As an expert witness for the plaintiffs, Chen's maps and analysis were furnished as evidence of the GOP's extreme gerrymandering (and accepted as such by the court). They were not generated with the intent that legislators or the court would adopt one of them, especially since they didn’t take into account more subjective redistricting criteria, such as the preservation of communities of interest.
Furthermore, Republicans may very well be relying on Chen's maps to launder their partisan intent. That's because the GOP's legal team had access to the partisan statistics accompanying Chen's maps—the exact type of data the court forbade Republicans from using.
While none of Chen’s plans leaned as far toward the GOP as the party’s illegal gerrymanders did, some could provide Republicans with a significant unfair edge. Signs of the GOP's hidden intent became clearer on Monday, when attorneys representing Republican legislative leaders accidentally sent the forbidden partisan data to legislators, potentially tainting the entire process in the eyes of the court.
In addition, the computer-generated map selected on Tuesday used incumbency protection as one of its criteria, which could be problematic if the court ultimately determined this criterion was merely a pretext to grant the GOP undue partisan advantage. Notably, Senate Republicans’ counterparts in the state House have said they won’t use Chen's maps that took incumbency into account, but Republicans in both chambers nevertheless made amendments to both maps to protect incumbents.
The Republican plans are still not final, and Daily Kos Elections will continue to monitor and analyze their proposals as soon as the data is available. But the GOP's actions have created a real possibility that the court will step in and redraw some or all of the illegal districts itself.
VOTER REGISTRATION AND VOTING ACCESS
• Arizona: Democratic Secretary of State Katie Hobbs has reached a settlement with the Navajo Nation in a lawsuit over absentee mail ballots that will require officials to contact voters who forget to sign their ballots, or whose signatures are said not to match those on file, and give them five business days after Election Day to fix any problems. Local election administrators across the state implemented similar policies in 2018, and lawmakers passed a law earlier this year to make the system permanent, but the Navajo plaintiffs had argued the new procedures were being applied inconsistently in ways that left some voters unable to have their ballots counted.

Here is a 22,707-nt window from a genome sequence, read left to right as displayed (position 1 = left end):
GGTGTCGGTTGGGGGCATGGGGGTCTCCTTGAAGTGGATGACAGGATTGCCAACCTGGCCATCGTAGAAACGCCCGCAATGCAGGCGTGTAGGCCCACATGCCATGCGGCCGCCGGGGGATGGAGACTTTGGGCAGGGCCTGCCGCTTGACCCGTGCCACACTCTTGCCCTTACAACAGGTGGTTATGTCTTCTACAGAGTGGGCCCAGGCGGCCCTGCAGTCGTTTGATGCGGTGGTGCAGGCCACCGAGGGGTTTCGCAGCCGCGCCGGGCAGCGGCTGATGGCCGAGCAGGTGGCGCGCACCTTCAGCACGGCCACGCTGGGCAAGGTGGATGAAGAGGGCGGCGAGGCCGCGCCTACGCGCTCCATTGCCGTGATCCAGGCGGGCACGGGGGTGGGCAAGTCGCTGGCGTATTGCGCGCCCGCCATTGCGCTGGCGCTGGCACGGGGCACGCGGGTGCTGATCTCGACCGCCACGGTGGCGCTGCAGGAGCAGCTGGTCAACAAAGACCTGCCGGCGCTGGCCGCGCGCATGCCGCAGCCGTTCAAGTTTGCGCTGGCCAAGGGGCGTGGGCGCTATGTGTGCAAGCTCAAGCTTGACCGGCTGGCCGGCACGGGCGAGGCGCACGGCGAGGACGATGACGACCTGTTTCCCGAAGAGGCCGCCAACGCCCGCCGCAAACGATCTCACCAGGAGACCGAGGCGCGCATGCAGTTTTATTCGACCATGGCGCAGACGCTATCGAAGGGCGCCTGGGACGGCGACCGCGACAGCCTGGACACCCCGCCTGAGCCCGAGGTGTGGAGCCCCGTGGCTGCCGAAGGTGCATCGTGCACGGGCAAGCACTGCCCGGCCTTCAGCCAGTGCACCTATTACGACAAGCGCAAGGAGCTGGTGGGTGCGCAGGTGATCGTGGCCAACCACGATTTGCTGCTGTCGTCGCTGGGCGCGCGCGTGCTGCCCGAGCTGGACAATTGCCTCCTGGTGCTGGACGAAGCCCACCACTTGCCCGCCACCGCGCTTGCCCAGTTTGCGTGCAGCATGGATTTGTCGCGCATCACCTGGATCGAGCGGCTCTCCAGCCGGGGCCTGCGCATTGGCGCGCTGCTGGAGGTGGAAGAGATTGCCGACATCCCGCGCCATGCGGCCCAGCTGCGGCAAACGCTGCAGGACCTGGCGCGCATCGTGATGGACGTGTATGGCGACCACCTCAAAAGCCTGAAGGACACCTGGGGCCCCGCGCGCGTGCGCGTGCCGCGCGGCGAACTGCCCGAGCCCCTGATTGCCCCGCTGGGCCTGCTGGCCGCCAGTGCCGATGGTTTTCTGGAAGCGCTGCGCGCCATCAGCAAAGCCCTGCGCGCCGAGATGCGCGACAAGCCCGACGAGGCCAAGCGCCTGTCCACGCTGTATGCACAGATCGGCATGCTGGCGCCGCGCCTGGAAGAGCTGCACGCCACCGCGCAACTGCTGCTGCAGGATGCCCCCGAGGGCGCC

• California: Democrats and a few Republicans in California's legislature have passed a bill to allow voter registration at polling places on Election Day; currently, same-day registration is only permitted at county election offices. Democratic Gov. Gavin Newsom is likely to sign the bill into law.
• New Hampshire: Unsurprisingly, Republican Gov. Chris Sununu has vetoed a Democratic-backed bill to allow no-excuse absentee voting. Democrats lacked veto-proof majorities when they passed the bill earlier this year, so it's unlikely they will be able to override Sununu's rejection.
• Pennsylvania: Democratic Gov. Tom Wolf's administration announced on Monday that voters in Pennsylvania will be able to apply online for absentee ballots instead of having to submit a paper request, making the process much more convenient. However, an approved excuse is still required to vote absentee.
• Texas: In a boon to voting access, a majority of Texans will likely be able to vote at any polling place within their county on Election Day in 2020 after state officials approved requests by county officials in Bexar, Dallas, Harris, and Tarrant Counties to adopt "vote centers" in place of traditional local polling sites. Those four counties are respectively home to the cities of San Antonio, Dallas, Houston, and Ft. Worth, along with roughly two-fifths of Texas. Officials from both parties have previously adopted vote centers in many other smaller counties, and with the addition of these four large counties, roughly three-fourths of Texas' 18 million eligible voters will be covered.
• Maine: Democratic Gov. Janet Mills will let a bill become law without her signature that will make Maine the first state in the country to implement instant-runoff voting for presidential elections. Starting in 2020, general election voters will be able to rank their choices to allow an instant runoff if there's another repeat of 2016, when Hillary Clinton won the state with a 48-45 plurality.